The Advisory Council on Historic Preservation, the Historic Hawai’i Foundation, and the Department of the Interior’s Office of Native Hawaiian Relations are offering a free community seminar on February 22, 2020, in Honolulu, Hawaii, on Native Hawaiian organizations’ (NHO) involvement in the national historic preservation program.
Section 106 of the National Historic Preservation Act is a review process that offers NHOs the opportunity to advocate on their own behalf regarding the preservation of their traditional cultural places and recognizes that NHOs have expertise in the identification and evaluation of historic properties of religious and cultural significance to them.
The ACHP’s William Dancing Feather will speak on the panel presenting the new online course Native Hawaiian Organizations in the Section 106 Process during the day-long seminar. The training will provide a general overview of the National Historic Preservation Act and Section 106 regulations, the special legal rights and opportunities for Native Hawaiians, lessons learned from experienced practitioners, and advice for those involved in preservation activities.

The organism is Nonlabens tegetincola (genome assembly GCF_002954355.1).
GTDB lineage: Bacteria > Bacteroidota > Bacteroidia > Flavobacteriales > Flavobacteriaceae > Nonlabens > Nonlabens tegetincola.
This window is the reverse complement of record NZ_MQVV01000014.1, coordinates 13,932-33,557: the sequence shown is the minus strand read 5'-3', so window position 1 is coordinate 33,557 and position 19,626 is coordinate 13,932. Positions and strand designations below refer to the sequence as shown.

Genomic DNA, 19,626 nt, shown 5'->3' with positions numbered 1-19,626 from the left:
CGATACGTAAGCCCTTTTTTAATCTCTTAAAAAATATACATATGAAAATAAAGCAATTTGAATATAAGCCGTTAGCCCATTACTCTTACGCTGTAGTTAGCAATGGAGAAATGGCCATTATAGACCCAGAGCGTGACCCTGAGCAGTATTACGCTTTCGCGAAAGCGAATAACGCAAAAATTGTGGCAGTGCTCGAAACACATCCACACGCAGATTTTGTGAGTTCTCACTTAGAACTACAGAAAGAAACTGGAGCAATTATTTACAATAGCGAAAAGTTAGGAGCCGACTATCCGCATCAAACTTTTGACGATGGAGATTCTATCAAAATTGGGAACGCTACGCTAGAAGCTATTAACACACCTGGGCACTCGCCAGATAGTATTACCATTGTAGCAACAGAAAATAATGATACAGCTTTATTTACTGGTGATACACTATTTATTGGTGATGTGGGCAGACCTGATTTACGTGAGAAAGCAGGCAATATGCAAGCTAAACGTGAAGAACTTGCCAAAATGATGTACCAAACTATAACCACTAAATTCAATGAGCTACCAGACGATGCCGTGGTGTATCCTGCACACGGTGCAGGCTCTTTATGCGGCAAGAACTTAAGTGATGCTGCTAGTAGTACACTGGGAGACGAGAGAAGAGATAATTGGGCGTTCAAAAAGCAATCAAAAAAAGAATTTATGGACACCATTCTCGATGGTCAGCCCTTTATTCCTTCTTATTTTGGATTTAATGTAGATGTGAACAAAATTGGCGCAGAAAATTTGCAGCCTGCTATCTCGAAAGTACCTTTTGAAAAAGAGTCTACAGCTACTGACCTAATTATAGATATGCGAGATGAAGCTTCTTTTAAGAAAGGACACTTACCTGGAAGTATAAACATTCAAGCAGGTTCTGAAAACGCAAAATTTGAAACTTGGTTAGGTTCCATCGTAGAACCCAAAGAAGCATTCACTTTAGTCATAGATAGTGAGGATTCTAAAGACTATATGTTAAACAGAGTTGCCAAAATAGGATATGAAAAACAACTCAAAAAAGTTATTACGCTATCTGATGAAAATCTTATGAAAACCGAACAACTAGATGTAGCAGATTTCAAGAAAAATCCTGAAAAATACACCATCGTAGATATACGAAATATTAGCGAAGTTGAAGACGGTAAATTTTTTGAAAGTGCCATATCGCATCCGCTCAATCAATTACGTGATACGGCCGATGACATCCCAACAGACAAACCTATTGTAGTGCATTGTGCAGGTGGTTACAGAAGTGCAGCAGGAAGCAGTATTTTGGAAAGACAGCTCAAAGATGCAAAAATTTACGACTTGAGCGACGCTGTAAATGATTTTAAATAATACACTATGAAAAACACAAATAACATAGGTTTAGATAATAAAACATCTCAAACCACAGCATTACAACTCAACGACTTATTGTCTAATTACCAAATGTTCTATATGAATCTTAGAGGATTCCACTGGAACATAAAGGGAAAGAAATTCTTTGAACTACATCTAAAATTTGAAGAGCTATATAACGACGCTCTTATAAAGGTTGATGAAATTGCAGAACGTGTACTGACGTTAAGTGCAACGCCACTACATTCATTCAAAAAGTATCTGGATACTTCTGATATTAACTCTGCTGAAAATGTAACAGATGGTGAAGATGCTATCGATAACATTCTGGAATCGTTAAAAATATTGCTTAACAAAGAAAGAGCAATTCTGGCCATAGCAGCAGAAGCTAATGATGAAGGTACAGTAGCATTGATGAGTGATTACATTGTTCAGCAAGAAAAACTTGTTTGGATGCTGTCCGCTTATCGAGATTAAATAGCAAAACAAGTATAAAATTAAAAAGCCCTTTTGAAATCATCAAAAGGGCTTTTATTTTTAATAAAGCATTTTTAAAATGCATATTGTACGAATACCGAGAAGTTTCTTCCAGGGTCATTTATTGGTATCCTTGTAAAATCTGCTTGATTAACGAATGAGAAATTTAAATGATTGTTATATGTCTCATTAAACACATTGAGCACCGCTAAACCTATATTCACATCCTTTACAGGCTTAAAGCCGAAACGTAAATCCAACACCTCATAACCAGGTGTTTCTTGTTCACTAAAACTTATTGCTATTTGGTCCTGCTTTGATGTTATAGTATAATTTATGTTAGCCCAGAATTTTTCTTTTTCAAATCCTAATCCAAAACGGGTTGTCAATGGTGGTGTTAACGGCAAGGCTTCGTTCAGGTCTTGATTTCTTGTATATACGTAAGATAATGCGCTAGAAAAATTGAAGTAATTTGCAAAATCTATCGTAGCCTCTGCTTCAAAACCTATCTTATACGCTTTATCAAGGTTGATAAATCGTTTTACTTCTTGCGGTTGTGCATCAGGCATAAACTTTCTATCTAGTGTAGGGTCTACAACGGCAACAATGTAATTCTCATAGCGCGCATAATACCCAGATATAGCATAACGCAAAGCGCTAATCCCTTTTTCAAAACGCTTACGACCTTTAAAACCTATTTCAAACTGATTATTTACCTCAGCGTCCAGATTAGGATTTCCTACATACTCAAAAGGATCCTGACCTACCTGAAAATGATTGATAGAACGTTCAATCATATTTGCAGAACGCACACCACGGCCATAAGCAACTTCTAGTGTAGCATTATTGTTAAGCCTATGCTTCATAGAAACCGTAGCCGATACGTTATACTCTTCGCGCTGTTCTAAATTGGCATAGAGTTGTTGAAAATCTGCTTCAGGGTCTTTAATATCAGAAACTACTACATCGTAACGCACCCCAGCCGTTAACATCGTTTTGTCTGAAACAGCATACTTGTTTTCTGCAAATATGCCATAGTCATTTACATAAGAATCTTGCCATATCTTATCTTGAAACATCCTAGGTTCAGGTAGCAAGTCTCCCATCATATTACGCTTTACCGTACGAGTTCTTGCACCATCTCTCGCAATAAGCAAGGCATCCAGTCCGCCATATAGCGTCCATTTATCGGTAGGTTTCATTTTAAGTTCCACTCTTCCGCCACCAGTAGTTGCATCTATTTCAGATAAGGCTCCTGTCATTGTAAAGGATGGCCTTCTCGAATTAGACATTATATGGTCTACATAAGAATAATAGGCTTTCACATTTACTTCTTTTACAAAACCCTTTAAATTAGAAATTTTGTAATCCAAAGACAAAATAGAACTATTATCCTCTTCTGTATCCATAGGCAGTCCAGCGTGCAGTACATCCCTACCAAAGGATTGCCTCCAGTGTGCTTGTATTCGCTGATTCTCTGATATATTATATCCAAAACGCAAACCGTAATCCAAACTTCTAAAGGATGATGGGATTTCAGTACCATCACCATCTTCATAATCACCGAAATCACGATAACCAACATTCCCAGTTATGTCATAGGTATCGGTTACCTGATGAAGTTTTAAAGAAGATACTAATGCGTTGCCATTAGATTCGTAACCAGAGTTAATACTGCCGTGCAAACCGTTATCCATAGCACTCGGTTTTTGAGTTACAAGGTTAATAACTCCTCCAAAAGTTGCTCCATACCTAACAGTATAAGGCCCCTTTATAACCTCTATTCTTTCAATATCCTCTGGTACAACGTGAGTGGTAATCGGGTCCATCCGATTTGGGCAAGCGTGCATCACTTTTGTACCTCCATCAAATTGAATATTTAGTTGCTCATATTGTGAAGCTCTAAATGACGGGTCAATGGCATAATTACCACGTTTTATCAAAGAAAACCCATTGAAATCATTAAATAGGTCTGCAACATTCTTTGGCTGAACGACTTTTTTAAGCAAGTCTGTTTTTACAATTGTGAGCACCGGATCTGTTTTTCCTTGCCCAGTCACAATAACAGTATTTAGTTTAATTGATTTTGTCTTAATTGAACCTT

“Native Hawaiians in the Section 106 Process is designed to promote better understanding among NHOs and members of the Native Hawaiian community about the Section 106 process and review of federal undertakings that have the potential to affect historic properties of religious and cultural significance to them,” said Valerie Hauser, Director of the ACHP Office of Native American Affairs.
The February 22 seminar is geared toward Native Hawaiian organizations and members of the Native Hawaiian community interested in preservation of historic properties, stewards of historic or cultural properties, and professionals who manage or contribute to Section 106 matters.
Register for the training.
Learn more about Section 106 eLearning courses offered by the ACHP.